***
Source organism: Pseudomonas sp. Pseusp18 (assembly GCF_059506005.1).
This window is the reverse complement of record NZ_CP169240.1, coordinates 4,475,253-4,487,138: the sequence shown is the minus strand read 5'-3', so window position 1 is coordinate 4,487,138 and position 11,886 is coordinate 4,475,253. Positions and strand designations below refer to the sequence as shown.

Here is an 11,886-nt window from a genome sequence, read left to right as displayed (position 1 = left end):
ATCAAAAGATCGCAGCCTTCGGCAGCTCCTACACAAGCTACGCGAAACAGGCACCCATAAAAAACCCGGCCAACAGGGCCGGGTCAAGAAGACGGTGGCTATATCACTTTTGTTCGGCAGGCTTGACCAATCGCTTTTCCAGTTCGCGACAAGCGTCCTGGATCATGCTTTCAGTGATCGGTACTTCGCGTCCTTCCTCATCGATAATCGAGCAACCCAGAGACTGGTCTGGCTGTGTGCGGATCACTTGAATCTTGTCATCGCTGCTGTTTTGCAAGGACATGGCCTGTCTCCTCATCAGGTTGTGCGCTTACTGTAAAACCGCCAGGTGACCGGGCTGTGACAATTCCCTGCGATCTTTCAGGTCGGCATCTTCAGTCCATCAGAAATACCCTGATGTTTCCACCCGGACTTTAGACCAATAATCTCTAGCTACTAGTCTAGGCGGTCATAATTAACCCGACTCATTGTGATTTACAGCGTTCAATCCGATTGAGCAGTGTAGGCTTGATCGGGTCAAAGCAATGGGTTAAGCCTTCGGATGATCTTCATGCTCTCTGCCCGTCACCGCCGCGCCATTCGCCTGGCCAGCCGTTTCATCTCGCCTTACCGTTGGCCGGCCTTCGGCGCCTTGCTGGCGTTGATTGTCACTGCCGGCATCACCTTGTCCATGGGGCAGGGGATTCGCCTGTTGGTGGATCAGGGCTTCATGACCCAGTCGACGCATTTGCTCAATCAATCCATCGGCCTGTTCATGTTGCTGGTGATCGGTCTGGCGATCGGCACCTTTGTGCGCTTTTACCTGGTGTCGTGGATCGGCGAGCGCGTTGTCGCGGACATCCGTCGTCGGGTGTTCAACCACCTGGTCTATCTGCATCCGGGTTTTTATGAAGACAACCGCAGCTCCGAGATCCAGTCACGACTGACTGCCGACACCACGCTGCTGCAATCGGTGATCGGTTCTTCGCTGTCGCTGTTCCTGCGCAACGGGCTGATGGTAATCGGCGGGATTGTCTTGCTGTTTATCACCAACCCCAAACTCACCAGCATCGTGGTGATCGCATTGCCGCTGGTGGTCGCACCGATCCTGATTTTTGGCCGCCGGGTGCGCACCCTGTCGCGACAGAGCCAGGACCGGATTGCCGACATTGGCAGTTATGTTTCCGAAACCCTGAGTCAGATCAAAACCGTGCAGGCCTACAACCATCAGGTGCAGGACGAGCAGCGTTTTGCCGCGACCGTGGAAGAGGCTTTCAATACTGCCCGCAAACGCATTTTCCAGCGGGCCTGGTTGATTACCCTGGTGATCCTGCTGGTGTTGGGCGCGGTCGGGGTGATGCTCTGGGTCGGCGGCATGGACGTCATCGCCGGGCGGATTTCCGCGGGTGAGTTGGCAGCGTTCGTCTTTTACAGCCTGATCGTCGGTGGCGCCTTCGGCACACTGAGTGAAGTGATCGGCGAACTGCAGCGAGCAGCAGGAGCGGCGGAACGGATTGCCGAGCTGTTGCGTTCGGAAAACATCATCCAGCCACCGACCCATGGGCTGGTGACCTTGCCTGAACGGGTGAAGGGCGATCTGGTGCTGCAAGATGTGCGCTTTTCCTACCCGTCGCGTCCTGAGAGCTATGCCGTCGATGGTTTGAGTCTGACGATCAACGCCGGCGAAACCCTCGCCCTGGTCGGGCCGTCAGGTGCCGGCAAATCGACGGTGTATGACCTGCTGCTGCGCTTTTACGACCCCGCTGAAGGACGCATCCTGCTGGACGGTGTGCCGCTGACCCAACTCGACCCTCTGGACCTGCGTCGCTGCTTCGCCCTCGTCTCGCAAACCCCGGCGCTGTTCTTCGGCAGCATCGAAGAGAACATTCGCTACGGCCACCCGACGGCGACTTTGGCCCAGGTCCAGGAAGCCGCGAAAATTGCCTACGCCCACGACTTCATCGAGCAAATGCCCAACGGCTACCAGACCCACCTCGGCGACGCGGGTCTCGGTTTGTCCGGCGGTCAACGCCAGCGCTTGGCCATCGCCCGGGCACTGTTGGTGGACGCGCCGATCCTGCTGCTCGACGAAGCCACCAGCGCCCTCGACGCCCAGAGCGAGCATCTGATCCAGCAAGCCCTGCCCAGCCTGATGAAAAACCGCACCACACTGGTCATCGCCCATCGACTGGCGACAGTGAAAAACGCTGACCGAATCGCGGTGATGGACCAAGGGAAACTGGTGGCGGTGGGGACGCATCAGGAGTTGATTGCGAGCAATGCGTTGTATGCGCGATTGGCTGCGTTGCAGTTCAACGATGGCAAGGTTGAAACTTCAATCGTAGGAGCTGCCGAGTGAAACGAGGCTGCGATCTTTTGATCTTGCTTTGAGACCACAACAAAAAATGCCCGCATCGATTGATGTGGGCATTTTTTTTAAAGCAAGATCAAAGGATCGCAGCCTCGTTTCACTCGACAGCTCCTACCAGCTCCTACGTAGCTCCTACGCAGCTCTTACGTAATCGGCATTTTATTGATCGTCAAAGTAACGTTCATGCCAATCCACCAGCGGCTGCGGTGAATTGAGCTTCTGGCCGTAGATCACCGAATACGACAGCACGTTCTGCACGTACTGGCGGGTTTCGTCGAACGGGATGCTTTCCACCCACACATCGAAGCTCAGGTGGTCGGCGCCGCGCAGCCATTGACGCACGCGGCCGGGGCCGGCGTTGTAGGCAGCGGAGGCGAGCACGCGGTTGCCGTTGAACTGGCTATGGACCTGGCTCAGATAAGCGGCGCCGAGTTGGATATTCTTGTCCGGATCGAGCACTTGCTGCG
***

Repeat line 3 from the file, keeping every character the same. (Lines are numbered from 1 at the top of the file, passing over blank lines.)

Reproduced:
Here is an 11,886-nt window from a genome sequence, read left to right as displayed (position 1 = left end):